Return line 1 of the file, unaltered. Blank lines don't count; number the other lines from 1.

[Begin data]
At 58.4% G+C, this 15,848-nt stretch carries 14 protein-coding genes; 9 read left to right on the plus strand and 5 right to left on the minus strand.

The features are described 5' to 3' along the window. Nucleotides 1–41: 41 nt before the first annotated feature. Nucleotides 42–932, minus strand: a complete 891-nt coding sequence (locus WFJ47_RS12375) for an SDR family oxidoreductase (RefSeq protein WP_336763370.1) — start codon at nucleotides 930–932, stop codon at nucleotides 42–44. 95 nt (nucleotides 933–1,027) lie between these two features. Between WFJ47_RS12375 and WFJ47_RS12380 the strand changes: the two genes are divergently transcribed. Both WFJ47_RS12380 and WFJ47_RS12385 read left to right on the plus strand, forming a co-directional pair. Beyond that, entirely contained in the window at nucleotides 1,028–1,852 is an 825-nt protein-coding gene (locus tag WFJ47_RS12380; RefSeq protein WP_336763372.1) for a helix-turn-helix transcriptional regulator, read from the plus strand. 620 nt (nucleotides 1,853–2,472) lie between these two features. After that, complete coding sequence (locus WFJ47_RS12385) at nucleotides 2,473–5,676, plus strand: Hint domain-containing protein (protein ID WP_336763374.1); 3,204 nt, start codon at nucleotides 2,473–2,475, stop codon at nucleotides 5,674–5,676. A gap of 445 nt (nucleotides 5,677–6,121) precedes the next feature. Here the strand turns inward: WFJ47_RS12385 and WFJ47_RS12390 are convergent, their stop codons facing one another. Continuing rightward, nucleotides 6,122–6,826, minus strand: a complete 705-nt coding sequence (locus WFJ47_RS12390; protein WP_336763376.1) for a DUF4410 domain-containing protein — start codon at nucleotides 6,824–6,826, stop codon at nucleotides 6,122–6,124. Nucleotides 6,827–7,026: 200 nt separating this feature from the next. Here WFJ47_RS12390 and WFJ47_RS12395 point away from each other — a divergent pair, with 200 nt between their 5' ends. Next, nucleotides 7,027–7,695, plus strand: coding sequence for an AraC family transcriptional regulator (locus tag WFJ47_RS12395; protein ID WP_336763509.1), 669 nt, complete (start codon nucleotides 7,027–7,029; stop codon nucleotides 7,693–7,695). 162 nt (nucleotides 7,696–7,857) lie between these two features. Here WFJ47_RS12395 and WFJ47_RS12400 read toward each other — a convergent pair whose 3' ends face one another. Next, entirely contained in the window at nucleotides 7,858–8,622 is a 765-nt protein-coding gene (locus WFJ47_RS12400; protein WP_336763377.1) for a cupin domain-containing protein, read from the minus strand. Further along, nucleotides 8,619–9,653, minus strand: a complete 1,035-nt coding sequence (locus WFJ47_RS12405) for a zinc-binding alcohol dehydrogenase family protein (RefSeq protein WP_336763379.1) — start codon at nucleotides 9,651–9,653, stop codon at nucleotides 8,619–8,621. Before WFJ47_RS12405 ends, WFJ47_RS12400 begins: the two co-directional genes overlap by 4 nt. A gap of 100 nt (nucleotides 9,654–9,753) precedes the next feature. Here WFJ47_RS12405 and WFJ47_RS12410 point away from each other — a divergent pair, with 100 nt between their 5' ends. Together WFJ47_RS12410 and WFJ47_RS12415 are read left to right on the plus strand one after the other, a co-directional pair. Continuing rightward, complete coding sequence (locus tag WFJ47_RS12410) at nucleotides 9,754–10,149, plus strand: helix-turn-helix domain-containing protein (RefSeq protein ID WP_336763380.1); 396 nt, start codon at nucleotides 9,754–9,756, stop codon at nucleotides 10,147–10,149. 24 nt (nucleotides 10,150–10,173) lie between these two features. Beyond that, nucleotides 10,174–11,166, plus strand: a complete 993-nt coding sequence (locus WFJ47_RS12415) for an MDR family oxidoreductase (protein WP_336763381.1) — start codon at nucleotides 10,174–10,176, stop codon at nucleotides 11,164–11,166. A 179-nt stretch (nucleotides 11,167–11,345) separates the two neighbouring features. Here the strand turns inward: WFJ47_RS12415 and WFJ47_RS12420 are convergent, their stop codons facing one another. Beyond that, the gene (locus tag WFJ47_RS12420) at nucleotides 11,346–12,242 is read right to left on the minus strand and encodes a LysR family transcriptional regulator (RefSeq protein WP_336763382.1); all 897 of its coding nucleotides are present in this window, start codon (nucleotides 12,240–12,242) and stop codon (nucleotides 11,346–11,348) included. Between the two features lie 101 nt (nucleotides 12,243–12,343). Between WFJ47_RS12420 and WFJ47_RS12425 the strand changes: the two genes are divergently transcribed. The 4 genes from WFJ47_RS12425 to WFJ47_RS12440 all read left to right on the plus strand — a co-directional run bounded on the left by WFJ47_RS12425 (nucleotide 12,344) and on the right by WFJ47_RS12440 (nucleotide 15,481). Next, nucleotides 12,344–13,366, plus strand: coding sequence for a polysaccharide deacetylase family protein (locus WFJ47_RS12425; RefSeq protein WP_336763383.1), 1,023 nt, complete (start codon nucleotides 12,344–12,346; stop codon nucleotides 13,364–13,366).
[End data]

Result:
At 58.4% G+C, this 15,848-nt stretch carries 14 protein-coding genes; 9 read left to right on the plus strand and 5 right to left on the minus strand.